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Education: Waccamaw schools get Excellent grads on state report cards

By Charles Swenson
Coastal Observer

The four Waccamaw schools all received overall grades of Excellent on the state’s annual report cards, which were issued today.

Three schools rated Excellent in progress toward the state’s 2020 education goals despite not meeting federal goals for “adequate yearly progress.” The one school that met the federal goals, Waccamaw Elementary, rates Good in progress toward the state goals.

They were the only schools in the county to receive Excellent ratings overall. Carvers Bay High rated Excellent in growth.

The Georgetown County School District was rated Good overall, an increase from Average in 2010, but Below Average in growth, a decline from Average last year. Its overall rating places it 17th among 86 districts in the state.

The overall grades are based on results on state standardized tests and, for high schools, graduation rates. The rating standards are set by the S.C. Education Oversight Committee. The growth ratings are based on how students progress from year to year toward the state goals of improving performance by 2020.

The Excellent ratings mean the schools significantly exceed the state standards. The Good growth rating for Waccamaw Elementary still means it exceeds the standards.

The report cards have been around for more than a decade and no longer seem to produce the buzz they once did, school officials say.

“I don’t think there’s a lot of weight put in with the community on this,” said Tim Carnahan, principal at Waccamaw Intermediate. “They want to know more about their child’s report card.”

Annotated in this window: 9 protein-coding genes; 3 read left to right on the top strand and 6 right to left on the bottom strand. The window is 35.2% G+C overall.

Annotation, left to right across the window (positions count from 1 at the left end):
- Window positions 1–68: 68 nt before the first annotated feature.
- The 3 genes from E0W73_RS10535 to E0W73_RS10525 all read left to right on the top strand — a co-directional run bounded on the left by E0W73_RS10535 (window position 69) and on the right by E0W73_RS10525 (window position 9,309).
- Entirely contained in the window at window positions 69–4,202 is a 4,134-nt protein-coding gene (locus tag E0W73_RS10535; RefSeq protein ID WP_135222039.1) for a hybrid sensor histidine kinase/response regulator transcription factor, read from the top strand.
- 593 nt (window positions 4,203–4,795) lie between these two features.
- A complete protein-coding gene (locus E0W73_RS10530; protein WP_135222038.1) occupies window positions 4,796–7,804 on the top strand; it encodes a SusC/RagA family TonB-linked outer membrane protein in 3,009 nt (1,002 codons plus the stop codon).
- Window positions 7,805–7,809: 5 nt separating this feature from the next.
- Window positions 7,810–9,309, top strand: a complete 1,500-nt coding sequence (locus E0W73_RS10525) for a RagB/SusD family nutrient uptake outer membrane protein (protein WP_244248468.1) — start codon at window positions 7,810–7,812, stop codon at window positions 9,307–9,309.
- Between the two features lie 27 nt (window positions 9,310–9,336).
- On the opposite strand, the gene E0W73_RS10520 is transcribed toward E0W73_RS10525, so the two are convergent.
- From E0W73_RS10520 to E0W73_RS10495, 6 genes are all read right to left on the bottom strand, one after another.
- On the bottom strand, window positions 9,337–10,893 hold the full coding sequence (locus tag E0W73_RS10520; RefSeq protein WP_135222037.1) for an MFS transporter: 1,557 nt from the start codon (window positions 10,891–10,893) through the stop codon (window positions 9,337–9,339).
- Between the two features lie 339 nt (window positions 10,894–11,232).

He thinks that’s because the community expects excellence in the Waccamaw schools.

“When they were new, they were more important to the community at large,” said David Hammel, principal at Waccamaw High. The school’s reputation “is about relationships. No report card could ever change that.”

Still, Carnahan said, “We will brag about it. It’s important to have a good report card.”

The double-Excellent is “reaffirming,” said Bill Dwyer, principal of Waccamaw Middle.

“I’ve always felt we have a wonderful community. And we have a great faculty,” he said.

Carnahan and Hammel also took the opportunity to praise their teachers for the result.

“It’s a great morale booster,” Dwyer said. “It gives teachers the chance to say, ‘I’m doing what I go in the business to do.’ ”

The difference between progress toward state and federal standards is something principals acknowledge as an irony of the state of school assessments. The federal goal is to have every student “proficient” in reading and math by 2014, and as that deadline nears the amount of progress students must show has increased.

“With AYP, it’s gotten to the point that the bar has been raised so high it’s almost impossible to meet,” Carnahan said.

“It stings” when the school doesn’t meet the federal goals, Dwyer said. The middle school missed two of 17 objectives for progress: those for black and low-income students in English. In both cases, the number of students who missed the target was small, but that translated into a large percentage, Dwyer said.

“Accountability is useful. How we gauge it and assess it is something we need to revamp,” he said.

Hammel noted that the state and federal standards measure different things. “A lot of it is open to debate,” he said.

While the report cards are a chance for some bragging, principals aren’t taking credit for some of their best numbers. Waccamaw Intermediate’s report card shows that student attendance last year was 99.9 percent.

“I wish we were that good,” Carnahan said. “Obviously that’s not right.”

He said the school didn’t supply that figure. The actual number is around 97 percent.

At Waccamaw High, the report card shows 99 percent of students take Advance Placement or International Baccalaureate classes. “I wish,” Hammel said.

He said the correct figure is around 79 percent.

Go to the source: State report cards

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